As far as I am concerned, Natasha Pulley can do no wrong. I have loved every one of her books and this is no exception. She has an ability to make the fantastical seem not only realistic, but casually so. In her world, time travel and parallel universes are perfectly reasonable.
There’s a reason why this novel was shortlisted for the Bloody Scotland Scottish Crime Debut of the Year. A few reasons, really. It hits on just about every classic Scottish mystery element readers know and love.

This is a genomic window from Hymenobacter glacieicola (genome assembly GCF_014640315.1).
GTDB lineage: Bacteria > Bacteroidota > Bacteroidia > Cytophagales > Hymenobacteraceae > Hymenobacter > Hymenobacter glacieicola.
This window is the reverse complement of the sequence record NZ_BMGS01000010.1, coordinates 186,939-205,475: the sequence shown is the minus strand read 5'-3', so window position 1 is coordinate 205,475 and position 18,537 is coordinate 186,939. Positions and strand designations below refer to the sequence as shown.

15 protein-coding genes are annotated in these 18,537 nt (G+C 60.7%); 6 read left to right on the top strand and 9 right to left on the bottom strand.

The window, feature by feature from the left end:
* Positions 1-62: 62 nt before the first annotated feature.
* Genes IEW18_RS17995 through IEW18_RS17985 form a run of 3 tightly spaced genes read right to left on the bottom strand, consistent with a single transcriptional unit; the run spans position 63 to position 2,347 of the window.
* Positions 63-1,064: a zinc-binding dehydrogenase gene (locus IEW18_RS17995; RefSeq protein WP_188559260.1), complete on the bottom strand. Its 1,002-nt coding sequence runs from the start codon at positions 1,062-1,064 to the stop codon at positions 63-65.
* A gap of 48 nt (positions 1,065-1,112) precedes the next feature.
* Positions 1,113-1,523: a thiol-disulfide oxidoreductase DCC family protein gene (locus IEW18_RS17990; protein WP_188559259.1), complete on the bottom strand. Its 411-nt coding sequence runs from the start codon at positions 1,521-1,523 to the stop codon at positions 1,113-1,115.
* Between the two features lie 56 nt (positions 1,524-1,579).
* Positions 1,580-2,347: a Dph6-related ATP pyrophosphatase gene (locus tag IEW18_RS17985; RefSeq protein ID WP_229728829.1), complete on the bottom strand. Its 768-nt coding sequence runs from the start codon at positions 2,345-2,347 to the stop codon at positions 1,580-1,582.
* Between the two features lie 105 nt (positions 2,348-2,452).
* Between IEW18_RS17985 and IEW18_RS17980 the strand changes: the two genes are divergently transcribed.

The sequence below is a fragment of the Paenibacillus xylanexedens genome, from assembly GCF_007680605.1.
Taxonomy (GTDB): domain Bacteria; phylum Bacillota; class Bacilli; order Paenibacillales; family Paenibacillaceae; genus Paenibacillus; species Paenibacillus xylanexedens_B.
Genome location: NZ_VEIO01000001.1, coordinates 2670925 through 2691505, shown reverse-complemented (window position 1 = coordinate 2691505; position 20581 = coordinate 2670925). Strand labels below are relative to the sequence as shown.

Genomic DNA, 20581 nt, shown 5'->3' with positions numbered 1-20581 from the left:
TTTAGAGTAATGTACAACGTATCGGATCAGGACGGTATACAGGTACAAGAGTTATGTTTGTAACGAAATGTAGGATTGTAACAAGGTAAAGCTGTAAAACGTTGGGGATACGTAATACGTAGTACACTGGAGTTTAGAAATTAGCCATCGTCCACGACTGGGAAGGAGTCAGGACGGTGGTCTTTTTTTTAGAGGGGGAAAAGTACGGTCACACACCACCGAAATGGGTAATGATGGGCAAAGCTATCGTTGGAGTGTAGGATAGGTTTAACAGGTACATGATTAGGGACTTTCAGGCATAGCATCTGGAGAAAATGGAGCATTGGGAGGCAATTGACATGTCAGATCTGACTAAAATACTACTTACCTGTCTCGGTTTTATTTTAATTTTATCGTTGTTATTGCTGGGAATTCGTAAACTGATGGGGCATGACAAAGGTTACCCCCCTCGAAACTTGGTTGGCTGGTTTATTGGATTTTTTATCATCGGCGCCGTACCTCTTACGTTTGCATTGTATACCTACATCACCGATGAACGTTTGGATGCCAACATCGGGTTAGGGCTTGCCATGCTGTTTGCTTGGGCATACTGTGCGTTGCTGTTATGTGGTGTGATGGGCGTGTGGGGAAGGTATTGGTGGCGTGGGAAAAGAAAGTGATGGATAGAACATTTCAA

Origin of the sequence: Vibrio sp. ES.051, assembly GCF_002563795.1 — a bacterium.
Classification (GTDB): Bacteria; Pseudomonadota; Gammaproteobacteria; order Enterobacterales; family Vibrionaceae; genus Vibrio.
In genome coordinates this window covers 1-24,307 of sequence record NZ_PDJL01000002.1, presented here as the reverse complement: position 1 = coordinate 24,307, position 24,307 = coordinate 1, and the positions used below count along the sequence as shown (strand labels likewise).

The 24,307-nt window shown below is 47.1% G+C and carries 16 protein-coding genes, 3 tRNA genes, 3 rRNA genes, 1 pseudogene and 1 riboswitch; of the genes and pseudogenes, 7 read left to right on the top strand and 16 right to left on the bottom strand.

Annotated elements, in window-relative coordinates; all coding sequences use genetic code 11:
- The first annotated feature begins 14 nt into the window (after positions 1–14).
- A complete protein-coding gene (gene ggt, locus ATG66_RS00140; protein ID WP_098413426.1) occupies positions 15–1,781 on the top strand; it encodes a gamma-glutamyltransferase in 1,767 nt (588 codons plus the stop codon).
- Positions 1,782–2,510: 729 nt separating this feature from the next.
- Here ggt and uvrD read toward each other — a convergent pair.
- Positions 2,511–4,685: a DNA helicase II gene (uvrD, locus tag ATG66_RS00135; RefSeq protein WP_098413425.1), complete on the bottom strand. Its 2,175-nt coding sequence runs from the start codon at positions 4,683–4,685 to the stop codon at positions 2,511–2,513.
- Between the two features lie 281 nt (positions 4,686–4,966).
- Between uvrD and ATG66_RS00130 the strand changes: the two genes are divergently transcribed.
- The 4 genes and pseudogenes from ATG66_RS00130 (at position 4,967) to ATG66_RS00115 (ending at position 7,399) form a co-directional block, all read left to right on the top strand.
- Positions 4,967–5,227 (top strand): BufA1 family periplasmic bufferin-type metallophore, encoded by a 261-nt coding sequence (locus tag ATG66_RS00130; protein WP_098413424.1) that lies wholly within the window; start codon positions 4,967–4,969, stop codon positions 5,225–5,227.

There’s an Irish saying: “May you get all your wishes but one, so that you will always have something to strive for.” I’d say the bookworm has this covered – there is always one more book to read.
I love going to visit old cemeteries; it’s so quiet and peaceful. There is amazing history to be discovered just by walking through.
Freud has imagined the summer of 1914 for Charles Rennie Mackintosh and his wife through the eyes of Thomas Maggs, a thirteen-year old boy who lives on the Suffolk Coast. The artist couple takes a cottage in the small town, far from their busy, stressful lives in Glasgow. The novel is told a first person…